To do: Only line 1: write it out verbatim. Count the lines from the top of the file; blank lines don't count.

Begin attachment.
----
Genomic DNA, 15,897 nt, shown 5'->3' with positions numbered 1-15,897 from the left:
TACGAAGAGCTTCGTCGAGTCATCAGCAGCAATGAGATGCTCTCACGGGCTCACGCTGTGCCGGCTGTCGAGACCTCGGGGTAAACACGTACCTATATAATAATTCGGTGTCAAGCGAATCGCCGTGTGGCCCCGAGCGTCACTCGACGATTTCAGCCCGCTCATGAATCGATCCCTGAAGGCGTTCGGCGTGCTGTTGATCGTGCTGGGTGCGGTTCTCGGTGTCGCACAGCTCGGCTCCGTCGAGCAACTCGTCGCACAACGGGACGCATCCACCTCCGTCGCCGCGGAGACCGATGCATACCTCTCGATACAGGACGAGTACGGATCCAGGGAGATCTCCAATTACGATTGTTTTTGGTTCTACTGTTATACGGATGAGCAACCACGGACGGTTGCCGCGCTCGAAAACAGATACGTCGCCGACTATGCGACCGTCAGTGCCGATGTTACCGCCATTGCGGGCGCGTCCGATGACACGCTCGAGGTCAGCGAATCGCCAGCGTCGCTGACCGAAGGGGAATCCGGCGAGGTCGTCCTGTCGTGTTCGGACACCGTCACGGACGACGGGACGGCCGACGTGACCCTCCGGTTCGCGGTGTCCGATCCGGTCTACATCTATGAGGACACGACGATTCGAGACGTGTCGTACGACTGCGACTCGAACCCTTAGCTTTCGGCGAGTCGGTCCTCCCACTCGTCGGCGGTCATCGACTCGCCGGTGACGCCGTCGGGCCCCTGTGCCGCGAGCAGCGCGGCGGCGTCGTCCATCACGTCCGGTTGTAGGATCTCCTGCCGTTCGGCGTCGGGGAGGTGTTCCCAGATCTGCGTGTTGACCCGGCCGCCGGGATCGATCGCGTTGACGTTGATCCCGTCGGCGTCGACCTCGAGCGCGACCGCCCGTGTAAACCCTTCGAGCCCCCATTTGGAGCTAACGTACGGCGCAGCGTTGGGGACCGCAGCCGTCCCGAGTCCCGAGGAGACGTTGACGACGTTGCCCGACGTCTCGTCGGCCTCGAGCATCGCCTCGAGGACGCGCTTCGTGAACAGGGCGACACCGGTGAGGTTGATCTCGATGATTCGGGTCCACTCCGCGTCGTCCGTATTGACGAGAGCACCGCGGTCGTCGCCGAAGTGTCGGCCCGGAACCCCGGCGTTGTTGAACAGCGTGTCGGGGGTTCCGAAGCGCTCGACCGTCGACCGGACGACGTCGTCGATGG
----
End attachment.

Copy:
Genomic DNA, 15,897 nt, shown 5'->3' with positions numbered 1-15,897 from the left: